There is something really visceral and real about the first entry of the Elmstreet series. This movie was made before Freddy was an icon and the sequels almost turned it into a parody of it self. Even Johnny Depp was just an unknown kid. Even the make-up and special effects are way beyond the sequels; more gritty and life like. It's almost a snuff movie. Don't get me wrong I like all the movies, but this one is the best in the series, in my opinion. The acting is great, the story is to the point and has no fat to speak off, and the special effects look great and hold up very well today actually. Looking at the Freddy make-up; it's especially gruesome instead of rubbery. A great teen-angst movie and the best of the series.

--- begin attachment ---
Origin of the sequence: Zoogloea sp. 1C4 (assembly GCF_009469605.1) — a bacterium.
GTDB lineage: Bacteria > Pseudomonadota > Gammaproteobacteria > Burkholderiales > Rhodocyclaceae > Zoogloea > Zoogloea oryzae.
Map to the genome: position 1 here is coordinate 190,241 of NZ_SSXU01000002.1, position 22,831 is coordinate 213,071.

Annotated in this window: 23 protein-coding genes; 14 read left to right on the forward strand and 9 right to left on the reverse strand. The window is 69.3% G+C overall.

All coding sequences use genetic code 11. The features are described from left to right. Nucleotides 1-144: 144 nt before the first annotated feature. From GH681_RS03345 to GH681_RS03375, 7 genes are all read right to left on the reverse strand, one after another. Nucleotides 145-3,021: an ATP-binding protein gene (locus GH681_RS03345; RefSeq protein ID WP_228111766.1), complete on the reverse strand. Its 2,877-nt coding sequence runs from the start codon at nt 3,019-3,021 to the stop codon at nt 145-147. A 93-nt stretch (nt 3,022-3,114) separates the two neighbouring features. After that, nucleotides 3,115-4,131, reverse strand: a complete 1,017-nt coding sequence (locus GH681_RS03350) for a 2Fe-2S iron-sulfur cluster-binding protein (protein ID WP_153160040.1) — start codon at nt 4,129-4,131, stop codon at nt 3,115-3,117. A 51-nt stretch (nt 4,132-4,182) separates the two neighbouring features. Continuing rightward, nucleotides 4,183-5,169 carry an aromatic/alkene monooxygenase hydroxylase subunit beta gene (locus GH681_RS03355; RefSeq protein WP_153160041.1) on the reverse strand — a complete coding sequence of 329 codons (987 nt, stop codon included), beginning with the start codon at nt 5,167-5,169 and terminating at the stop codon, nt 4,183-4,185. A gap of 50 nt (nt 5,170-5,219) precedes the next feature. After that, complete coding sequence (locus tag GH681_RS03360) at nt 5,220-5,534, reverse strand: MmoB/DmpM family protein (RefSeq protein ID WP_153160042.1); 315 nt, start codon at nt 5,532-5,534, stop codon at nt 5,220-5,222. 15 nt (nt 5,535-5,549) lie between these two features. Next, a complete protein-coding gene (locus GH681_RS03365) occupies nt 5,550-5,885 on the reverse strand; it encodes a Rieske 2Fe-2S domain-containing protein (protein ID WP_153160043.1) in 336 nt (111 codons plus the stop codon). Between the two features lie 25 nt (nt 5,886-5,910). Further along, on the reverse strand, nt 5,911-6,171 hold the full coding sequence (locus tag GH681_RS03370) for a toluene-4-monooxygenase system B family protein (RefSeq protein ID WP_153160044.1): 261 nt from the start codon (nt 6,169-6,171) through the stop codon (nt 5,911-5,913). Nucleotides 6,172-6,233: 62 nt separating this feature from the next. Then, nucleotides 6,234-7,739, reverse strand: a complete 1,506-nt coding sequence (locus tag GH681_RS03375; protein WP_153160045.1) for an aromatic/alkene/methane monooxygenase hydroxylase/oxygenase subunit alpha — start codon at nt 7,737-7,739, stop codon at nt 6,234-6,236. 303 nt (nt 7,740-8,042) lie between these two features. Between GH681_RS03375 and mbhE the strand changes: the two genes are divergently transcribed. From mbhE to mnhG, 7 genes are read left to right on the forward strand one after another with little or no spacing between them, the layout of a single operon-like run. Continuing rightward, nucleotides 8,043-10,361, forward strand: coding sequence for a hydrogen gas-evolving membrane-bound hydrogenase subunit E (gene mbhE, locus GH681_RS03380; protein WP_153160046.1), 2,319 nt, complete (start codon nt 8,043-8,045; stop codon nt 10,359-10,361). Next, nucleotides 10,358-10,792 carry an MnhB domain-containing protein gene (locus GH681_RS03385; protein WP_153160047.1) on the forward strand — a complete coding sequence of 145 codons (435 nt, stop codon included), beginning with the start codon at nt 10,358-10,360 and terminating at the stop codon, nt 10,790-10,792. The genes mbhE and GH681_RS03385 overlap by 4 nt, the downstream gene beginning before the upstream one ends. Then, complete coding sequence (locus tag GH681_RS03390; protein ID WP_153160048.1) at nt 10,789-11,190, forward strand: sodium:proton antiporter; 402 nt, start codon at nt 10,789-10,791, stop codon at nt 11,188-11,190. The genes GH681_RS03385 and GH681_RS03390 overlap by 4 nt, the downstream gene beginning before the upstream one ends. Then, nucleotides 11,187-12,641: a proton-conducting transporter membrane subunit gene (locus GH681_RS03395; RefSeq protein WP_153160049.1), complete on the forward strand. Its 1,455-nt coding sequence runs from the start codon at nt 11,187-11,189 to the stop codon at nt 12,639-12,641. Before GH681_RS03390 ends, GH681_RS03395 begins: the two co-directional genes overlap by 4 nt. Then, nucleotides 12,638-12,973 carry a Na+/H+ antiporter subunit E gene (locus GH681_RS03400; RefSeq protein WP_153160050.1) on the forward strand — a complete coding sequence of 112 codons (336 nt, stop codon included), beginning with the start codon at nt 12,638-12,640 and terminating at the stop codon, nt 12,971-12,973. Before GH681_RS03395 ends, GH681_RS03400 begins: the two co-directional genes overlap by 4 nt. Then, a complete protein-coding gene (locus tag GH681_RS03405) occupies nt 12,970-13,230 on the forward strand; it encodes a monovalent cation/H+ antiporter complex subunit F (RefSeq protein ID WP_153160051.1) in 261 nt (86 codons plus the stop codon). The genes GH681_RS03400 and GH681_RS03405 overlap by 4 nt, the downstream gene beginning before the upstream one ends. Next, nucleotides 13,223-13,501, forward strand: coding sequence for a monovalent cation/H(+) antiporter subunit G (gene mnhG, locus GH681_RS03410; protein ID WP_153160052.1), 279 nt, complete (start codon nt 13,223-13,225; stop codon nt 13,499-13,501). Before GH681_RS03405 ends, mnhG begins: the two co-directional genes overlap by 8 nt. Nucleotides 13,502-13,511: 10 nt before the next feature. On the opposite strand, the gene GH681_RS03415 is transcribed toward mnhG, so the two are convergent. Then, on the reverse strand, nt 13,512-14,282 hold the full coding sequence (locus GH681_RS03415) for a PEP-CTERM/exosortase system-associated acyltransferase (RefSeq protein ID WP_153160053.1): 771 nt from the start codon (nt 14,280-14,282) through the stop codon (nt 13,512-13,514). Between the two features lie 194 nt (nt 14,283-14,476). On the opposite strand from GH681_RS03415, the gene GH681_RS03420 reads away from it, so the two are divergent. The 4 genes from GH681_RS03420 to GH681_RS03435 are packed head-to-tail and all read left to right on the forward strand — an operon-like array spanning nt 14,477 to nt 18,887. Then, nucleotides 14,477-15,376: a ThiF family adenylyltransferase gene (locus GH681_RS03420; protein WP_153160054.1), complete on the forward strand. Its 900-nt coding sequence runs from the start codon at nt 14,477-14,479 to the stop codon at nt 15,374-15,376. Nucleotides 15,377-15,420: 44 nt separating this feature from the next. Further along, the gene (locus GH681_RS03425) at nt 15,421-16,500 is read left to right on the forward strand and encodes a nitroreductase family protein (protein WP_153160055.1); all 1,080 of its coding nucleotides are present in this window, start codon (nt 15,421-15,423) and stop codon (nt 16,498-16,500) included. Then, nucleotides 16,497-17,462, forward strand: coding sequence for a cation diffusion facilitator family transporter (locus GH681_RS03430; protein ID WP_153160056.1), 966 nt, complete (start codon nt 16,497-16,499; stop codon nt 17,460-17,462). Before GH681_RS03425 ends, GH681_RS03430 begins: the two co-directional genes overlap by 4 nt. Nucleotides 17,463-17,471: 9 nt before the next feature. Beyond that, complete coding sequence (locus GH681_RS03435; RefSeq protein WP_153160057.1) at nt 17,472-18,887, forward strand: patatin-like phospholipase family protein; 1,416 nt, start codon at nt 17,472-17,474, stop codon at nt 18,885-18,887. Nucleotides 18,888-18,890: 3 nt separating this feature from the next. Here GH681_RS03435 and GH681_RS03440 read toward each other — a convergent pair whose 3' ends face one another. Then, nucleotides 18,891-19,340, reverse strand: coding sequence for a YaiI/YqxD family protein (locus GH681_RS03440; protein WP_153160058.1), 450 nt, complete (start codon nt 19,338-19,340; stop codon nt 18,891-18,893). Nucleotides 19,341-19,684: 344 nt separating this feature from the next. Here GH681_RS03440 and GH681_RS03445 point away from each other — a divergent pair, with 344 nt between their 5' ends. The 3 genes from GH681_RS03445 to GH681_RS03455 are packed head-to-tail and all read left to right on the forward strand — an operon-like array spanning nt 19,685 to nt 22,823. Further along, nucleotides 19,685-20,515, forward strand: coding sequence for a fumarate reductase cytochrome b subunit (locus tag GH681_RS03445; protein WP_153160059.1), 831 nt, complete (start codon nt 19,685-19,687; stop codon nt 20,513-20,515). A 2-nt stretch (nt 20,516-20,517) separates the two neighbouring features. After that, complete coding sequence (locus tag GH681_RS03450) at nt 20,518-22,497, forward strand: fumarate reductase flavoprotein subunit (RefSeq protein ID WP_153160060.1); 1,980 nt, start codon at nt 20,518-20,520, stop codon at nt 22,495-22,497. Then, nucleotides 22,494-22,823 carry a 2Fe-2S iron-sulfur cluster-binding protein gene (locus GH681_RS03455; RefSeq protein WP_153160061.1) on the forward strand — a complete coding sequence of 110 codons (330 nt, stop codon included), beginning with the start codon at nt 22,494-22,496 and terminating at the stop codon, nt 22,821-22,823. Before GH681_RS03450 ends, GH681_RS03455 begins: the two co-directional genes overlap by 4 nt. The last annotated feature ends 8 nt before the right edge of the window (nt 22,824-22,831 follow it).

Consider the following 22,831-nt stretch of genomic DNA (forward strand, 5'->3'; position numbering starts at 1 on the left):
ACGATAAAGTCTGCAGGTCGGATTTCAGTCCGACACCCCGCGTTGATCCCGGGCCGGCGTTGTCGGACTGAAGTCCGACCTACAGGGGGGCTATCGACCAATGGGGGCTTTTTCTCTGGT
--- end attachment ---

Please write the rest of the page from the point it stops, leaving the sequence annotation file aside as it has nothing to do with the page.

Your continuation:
Aside from its clunky ending, A Nightmare on Elm Street is my favorite horror movie of all-time. For starters, Freddy Krueger does not discriminate, and he will haunt your dreams no matter your age. Aside from Alien's "In Space, No One Can Hear You Scream," "Don't Fall Asleep" is the second-best horror movie catchphrase of all- time.After Friday the 13th and the 80s slashers took the scene, Wes Craven came through with a whole different evil villain in Freddy Krueger, a former child murderer that kills kids in their dreams. I'm sorry, what?He got the idea from a string of stories ran in the LA Times about a young child that had survived the field killings in Cambodia. After a slew of nightmares, the young boy was found dead in his house after dying in his sleep. The police found a coffee pot in his closet with an extension cord running up under his bed and plugged into the wall. He obviously didn't want to fall asleep either. Craven ran with the story and created the most heinous, vile monster in horror movie history. With some Hitchcock elements spun throughout, A Nightmare on Elm Street is a fantastic ride from start to (almost) finish. The mood, music, atmosphere, shots, effects, blood, kills, and nightmares are all perfect. There are a few scenes that you watch and say "Wow, that's a classic cinema shot," or "Holy hell that's terrifying". Some scenes make you feel like Freddy Krueger is actually out there waiting for you to fall asleep tonight.Heather Langenkamp, aka Nancy Thompson in the film, works perfectly here. All of the characters do really. There are some missed opportunities, sure, but it all works out and there are times throughout the film where you feel trapped inside a boiler room, a terrible nightmare or a dangerous place and think, "Is this really happening to me?" The ending is a bit clunky and takes the fear away a bit, but I also think that is part of the point. As Nancy fights back and becomes the ultimate bad-a#$, Krueger becomes less and less of a threat. Facing your fears is difficult, but Nancy shows us the courage and tenacity it takes to destroy an evil entity like Freddy Krueger. Or, does she?